How To Bomb at Work

Before you go, we thought you'd like these...
Before you go close icon

Robert Half International

It goes without saying that you want your relationships with coworkers to be as pleasant and productive as possible. After all, your colleagues can help you complete projects more quickly and easily, as well as provide support you need to advance your career. Plus, fostering camaraderie simply makes the time you spend in the office more enjoyable.

To strengthen these bonds, you might offer to lend a hand when others are struggling with heavy workloads, cover for a cube mate who will be on vacation or complete your portion of a team project ahead of schedule.

But have you given thought to actions that might be harming your relationships with coworkers? In some cases, subtle steps you take can be detrimental to your interactions with others. Consider the following six ways you could be rubbing your colleagues the wrong way:


1. Sharing too much information, too often.

It's true informal conversations can help you develop friendships in the office. And when you spend eight hours a day with coworkers, it makes sense that you'd have more than a passing interest in their personal lives. But you don't want to reveal too much at the office water cooler. Recounting details of your rocky dating history or recent argument with your mom could earn you a reputation as a coworker to avoid or even make you a candidate for dismissal, depending on what and how frequently you divulge.


2. Getting too comfortable.

It's nice to feel at ease in your work environment, but avoid letting this relaxed attitude go too far. Don't let your work suffer because you're more interested in perusing the blogosphere or checking Facebook updates than tackling your to-do list. Many companies monitor Internet and e-mail use and can quickly and easily spot unproductive employees. Of course, the higher-ups aren't the only ones noticing; if you're constantly surfing non-work-related sites or making personal calls, your coworkers are likely aware of your behavior and may be annoyed by the extra work they've had to take on as the result of your inefficiency.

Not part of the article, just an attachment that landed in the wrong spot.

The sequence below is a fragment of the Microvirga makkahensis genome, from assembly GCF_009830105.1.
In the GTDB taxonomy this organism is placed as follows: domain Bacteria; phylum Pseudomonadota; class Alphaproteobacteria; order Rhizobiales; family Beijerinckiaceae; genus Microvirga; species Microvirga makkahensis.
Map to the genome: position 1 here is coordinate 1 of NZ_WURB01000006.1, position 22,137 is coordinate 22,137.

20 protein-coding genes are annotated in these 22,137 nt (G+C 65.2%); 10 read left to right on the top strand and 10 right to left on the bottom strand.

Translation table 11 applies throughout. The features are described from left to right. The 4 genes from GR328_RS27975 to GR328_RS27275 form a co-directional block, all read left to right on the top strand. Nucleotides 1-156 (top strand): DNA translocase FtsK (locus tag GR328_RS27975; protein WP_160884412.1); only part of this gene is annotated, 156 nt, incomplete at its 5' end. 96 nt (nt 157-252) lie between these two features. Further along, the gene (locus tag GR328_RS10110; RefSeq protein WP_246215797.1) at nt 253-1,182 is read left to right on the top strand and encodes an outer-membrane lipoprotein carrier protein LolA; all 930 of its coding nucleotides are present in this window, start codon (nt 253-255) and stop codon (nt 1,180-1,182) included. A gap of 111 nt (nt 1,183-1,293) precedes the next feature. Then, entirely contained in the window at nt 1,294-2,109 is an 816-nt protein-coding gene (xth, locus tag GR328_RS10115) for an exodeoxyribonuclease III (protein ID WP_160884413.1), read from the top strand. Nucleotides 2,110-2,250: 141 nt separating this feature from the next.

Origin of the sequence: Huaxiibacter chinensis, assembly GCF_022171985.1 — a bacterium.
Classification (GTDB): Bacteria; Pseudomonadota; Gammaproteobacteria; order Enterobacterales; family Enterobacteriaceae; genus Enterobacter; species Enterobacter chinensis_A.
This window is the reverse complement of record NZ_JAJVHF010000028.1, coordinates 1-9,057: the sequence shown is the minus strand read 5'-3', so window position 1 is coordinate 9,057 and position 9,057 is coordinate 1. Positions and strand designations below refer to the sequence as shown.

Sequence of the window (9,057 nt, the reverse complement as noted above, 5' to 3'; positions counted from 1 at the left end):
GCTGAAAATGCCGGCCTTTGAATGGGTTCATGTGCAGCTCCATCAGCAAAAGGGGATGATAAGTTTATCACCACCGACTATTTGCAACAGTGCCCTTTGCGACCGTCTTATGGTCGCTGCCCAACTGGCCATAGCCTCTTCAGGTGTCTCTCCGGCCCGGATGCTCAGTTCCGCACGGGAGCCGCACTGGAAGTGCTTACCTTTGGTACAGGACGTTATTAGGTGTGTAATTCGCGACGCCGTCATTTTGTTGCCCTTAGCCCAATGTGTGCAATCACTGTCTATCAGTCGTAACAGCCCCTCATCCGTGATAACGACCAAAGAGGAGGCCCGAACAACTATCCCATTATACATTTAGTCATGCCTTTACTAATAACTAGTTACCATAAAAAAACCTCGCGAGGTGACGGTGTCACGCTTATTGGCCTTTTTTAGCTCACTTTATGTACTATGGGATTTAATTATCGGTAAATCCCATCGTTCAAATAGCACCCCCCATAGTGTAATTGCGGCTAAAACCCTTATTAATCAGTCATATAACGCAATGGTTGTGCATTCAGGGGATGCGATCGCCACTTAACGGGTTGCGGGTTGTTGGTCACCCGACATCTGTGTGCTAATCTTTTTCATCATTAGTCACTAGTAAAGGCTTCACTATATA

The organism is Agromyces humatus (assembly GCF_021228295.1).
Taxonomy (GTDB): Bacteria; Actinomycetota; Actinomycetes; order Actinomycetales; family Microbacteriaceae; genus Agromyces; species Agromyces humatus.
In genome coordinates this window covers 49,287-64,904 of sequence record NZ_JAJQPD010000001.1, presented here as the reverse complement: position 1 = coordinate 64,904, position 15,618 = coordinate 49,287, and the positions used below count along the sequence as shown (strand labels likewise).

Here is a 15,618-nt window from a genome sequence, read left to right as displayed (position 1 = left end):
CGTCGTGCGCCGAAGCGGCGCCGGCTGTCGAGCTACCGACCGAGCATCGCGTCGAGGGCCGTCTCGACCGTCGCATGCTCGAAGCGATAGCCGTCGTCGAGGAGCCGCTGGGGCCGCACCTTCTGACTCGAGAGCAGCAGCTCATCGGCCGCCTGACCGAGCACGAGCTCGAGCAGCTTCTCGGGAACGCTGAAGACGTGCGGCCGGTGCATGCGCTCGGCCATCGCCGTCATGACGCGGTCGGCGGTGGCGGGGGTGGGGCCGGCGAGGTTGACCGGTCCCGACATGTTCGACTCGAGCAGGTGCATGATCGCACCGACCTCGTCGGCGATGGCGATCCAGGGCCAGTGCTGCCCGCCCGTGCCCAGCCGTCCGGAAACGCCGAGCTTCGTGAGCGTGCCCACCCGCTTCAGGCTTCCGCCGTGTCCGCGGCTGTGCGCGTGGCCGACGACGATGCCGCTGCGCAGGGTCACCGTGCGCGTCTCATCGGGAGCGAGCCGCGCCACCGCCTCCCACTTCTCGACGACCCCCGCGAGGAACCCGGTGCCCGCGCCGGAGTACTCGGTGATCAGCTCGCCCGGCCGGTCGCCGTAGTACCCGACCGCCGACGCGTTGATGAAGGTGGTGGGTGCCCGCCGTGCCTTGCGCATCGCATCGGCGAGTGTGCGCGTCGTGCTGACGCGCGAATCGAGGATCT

3. Relying on technology to communicate your every need.

Technology has no doubt made many aspects of the job easier. But if you've ever played e-mail tag with a colleague, you know it can't solve every problem. Excessive text or e-mail messaging, particularly regarding trivial things, can be inefficient and disruptive to coworkers. Often a phone call or in-person discussion can resolve issues more quickly.


4. Becoming the office tattler.

You'd be wise to promote your skills and accomplishments, but don't do it at the expense of others. You'll have more success impressing your boss by making smart decisions and producing outstanding work than by reporting your colleagues' minor misdeeds. That said, sometimes it is important to inform your manager of a workplace problem: If an issue will affect a deadline, or if someone's output is consistently substandard, for example.


5. Playing favorites.

No one likes a sycophant or a snob. So think twice before going to extreme measures to impress the boss or ignoring those who rank below you on the corporate ladder. At the same time, avoid always calling on your closest workmates to help with plum assignments and delegating all tedious tasks to the same cadre of junior employees. The most respected and well-liked professionals treat everyone, from the department vice president to the office administrative assistant, with the same level of courtesy.


6. Coming to work sick.

You may be tempted to show up at the office when under the weather and try to tough it out. But know that you're not doing anyone a favor by coming to work sick. Your productivity might suffer, and you could put others at risk of catching what you have. The best remedy is to stay at home and rest, if possible. If you must attend to work-related tasks while ill, ask your boss about working from home or, at very least, work in an area of the office where you'll be far removed from other employees.

Sometimes it takes just one bad habit to spoil your professional standing with coworkers. Avoiding these six actions will help prevent good relations from turning sour and ensure your professional image remains in prime standing.

Next:Do You Have Bad Gadget Manners? >>


Share

Robert Half International Inc. is the world's first and largest specialized staffing firm with a global network of more than 360 offices worldwide. For more information about our professional services, please visit roberthalf.com. For additional career advice, follow us on Twitter at twitter.com/roberthalf.

Read Full Story

From Our Partners